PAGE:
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Structural

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design issues for structural engineers

P robably the most widely used value in a soil report is soil bearing capacity. The obvi- ous reason is that basic examples given in most text books almost always use bearing

capacity to calculate the plan dimension of a footing. Because of simplicity and ease of use, this method is still the fundamental soil parameter for foundation design. However, that simplicity assumes the footing will behave as a rigid body. That particular assump- tion works well in practice for small and single column footings. But for large and multi column foundations, most engineers prefer flexible analysis. Manual computation of flexible analysis could be challenging and, in almost all cases, software pro- grams such as STAAD, SAFE, GT STRUDL etc.

used. However, these computer programs often

are

ask for an input called “modulus of subgrade reac-

of the measured value and could be mistaken as a density unit or a volumetric measurement. Mathematically, the coefficient of subgrade reac- tion is expressed as:

Ks = p /s (Eqn 1)

where p = contact pressure intensity and s = soil settlement As Terzaghi mentioned, proper estimation of

contact pressure for a flexible foundation could be very cumbersome, so it is assumed that Ks remains constant for the entire footing. In other words, the ratio between pressure and settlement at all locations of a footing will remain constant. So the displacement diagram of a footing with a load at

center will have a dishing effect. A point at the

center of the footing will experience the highest

displacement. Displacement reduces as it moves

away from the center. Figure 1a shows a simple

slab-on-grade foundation. It was modeled and

analyzed in STAAD Foundation as “Mat”, which

is a flexible foundation; the soil was defined using

coefficient of subgrade reaction. For this exercise,

the software default value for the modulus of

subgrade reaction was used. The displacement

diagram shows a dishing effect as discussed ear-

lier. Figure 1b shows the soil pressure contour. It

is also obvious that the pressure intensity at the

center is maximum and reduces as the elements

at the center is maximum and reduces as the elements Figure 1b: Soil pressure contour. tion”.

Figure 1b: Soil pressure contour.

tion”. Many engineers are not familiar with this term

and often try to compare it with bearing capacity.

more and more engineers will use software to

design foundations, it is essential for engineers to

have a fundamental

As

Correlation between Soil

Bearing Capacity and

Modulus of Subgrade Reaction

By Apurba Tribedi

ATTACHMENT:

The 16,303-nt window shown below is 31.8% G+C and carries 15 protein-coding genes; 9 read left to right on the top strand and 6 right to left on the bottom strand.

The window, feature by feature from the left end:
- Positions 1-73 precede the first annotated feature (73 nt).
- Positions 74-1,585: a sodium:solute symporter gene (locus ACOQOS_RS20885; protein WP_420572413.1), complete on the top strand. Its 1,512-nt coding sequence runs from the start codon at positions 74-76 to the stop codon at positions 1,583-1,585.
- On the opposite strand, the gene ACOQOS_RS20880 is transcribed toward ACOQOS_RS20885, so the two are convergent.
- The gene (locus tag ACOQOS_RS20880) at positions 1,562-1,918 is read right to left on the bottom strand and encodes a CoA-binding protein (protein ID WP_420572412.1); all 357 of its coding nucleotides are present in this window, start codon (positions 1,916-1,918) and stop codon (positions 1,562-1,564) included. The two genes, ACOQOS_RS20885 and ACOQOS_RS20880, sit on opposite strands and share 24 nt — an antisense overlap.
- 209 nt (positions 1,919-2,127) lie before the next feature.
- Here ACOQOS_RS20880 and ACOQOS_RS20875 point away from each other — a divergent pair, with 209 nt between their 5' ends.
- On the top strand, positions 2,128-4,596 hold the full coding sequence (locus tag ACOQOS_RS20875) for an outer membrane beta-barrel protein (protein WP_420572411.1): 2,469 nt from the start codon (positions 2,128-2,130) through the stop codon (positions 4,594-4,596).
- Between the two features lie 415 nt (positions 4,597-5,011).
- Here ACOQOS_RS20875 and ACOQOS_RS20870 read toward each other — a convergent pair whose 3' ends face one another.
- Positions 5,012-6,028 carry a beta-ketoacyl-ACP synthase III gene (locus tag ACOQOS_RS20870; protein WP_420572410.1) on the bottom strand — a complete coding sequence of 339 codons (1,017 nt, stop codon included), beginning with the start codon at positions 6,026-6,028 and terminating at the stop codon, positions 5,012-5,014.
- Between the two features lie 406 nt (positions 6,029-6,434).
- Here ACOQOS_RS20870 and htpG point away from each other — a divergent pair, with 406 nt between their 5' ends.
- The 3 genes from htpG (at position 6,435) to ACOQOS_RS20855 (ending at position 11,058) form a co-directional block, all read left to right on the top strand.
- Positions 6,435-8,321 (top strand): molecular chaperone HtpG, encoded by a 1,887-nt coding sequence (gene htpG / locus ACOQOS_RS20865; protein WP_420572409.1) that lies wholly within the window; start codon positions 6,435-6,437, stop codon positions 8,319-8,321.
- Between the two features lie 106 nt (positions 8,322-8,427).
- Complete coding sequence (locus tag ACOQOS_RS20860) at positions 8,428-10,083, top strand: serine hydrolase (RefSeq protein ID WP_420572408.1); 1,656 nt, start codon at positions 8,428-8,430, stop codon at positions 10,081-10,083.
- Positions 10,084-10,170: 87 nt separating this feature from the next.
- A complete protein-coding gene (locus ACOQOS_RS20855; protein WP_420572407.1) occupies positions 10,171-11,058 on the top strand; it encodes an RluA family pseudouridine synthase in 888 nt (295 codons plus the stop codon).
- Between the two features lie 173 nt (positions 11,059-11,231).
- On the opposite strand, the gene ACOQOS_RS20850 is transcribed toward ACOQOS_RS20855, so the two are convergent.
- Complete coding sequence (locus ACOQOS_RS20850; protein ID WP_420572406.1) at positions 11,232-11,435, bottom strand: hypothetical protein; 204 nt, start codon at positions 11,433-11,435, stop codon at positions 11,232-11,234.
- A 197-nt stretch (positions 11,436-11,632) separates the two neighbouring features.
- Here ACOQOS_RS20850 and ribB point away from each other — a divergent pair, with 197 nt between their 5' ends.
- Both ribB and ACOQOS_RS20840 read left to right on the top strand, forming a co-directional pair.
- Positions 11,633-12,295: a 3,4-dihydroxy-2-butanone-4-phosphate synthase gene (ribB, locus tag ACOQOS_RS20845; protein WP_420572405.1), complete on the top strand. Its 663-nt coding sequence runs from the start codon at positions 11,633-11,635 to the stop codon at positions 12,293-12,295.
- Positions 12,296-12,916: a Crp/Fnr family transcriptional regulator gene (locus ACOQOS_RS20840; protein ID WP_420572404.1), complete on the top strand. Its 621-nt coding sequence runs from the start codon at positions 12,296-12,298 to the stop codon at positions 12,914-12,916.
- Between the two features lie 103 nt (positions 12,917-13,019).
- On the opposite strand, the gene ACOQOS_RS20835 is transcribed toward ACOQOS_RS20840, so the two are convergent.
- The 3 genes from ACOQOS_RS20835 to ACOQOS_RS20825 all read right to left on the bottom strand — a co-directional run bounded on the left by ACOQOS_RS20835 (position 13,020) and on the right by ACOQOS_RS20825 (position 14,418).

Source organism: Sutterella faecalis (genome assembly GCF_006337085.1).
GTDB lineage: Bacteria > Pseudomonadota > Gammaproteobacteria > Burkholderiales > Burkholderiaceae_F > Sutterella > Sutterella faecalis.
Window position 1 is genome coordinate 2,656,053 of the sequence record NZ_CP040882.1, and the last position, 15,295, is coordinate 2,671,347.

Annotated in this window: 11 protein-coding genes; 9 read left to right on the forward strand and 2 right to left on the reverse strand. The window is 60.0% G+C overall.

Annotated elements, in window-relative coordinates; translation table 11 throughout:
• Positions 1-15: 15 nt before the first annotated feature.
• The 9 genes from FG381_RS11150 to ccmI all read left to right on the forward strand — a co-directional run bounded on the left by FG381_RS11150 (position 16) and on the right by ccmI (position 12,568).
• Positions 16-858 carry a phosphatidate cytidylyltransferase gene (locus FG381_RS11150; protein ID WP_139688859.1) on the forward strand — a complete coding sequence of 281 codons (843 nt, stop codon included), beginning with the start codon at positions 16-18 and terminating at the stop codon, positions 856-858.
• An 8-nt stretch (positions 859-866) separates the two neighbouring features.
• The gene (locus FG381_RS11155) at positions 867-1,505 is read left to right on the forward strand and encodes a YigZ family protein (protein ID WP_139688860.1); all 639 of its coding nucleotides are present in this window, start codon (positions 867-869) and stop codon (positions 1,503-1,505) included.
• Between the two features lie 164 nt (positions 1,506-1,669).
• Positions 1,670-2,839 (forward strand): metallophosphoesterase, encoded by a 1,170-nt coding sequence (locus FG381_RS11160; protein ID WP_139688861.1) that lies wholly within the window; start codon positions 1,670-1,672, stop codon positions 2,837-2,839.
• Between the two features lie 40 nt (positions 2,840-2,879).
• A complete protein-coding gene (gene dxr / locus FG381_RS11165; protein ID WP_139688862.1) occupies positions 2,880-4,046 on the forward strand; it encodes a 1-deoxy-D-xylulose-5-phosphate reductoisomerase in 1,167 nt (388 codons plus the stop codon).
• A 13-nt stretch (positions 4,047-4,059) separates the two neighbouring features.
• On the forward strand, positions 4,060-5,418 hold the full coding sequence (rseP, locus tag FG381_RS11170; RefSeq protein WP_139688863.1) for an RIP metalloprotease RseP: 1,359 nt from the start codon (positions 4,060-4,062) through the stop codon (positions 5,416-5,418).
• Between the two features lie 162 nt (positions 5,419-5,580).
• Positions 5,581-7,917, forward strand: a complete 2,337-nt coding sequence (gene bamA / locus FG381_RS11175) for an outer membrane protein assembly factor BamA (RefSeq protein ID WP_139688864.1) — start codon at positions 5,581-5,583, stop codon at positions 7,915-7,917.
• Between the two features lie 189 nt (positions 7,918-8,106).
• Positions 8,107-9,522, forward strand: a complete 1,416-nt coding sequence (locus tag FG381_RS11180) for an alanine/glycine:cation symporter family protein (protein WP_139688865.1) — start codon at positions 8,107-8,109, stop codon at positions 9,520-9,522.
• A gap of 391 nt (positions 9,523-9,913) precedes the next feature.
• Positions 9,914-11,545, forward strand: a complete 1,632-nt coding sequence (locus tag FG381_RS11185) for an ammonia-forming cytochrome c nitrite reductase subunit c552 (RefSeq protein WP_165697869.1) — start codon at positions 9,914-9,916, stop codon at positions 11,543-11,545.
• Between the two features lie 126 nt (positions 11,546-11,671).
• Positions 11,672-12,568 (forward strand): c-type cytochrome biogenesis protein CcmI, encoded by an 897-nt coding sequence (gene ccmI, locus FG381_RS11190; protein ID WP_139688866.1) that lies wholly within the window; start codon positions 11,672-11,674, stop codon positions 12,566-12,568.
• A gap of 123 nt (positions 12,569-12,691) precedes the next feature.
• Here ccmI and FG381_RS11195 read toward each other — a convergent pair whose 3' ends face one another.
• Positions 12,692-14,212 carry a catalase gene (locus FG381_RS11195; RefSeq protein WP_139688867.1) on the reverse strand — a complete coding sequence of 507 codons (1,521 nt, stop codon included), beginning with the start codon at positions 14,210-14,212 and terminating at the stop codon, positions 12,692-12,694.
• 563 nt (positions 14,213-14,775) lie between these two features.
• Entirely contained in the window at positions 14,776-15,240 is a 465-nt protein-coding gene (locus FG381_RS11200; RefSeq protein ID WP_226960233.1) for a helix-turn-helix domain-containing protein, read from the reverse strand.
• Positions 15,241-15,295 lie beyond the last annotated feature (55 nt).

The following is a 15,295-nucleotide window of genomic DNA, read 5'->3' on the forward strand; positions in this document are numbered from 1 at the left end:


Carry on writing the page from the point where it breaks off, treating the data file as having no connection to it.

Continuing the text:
understanding of

this soil parameter.

Is there any rela-

tionship between

bearing capacity

and modulus of

subgrade reaction?

Modulus of Subgrade

Reaction (Ks)

This term is measured and expressed as load inten- sity per unit of displacement. For the English unit system, it is often expressed in kip/in 2 /in; in the SI system it is expressed as kN/m 2 /m. Some express this term in kip/in 3 (or kN/m 3 ) which can be mis- leading. Numerically, kip/in 3 is correct but does not properly represent the physical significance

Apurba Tribedi is a Senior Product Manager at Bentley. He is one of the core developers of the STAAD. Pro program and currently manages the STAAD Foundation product. He may be reached at apurba.tribedi@bentley.com .

product. He may be reached at apurba.tribedi@bentley.com . Figure 1a: Deflection diagram and soil pressure contour.

Figure 1a: Deflection diagram and soil pressure contour.

may be reached at apurba.tribedi@bentley.com . Figure 1a: Deflection diagram and soil pressure contour. 16 December
may be reached at apurba.tribedi@bentley.com . Figure 1a: Deflection diagram and soil pressure contour. 16 December
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December 2013

Table 1: Soil pressure, node displacement and their ratio. Node number Soil pressure (p) (kN/m
Table 1: Soil pressure, node displacement and their ratio.
Node number
Soil pressure (p)
(kN/m 2 )
Node displacement ()
Ratio (p/)
(mm)
(kN/m 2 /m)
1 (top-left corner)
58.38282
5.377
10858
41
61.94684
5.70524
10858
51
65.56358
6.03834
10858
61
69.19262
6.37257
10858
71
72.64874
6.69087
10858
81 (middle)
75.31719
6.93664
10858
Figure 2: Selected points to compare base
pressure, deflection and ratio.
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(or node coordinates) move away from
the center. So, it could be assumed that
the ratio of pressure intensity and settle-
ment is constant.
Consider some of the numbers from the
same example. Soil pressure, correspond-
ing displacement and the ratio are listed
in Table 1. The points are represented on
a
diagonal to illustrate the variation of
pressure and displacement as the points
move away from the center to the most
distant point in the corner of the rectan-
gular footing. Figure 2 shows the points
on the mat slab.
This is hardly a surprise as, by definition,
the modulus of subgrade reaction (Ks) is
a
constant for the entire footing and the
program used Ks as its soil property. It is
also important to note that the software
default Ks value (10858 kN/m 2 /m) was
exactly the same as the constant ratio
calculated in Table 1.
Base pressure was calculated from the
support reaction. One might think that
the ratio of support reaction and cor-
responding displacement will also be
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®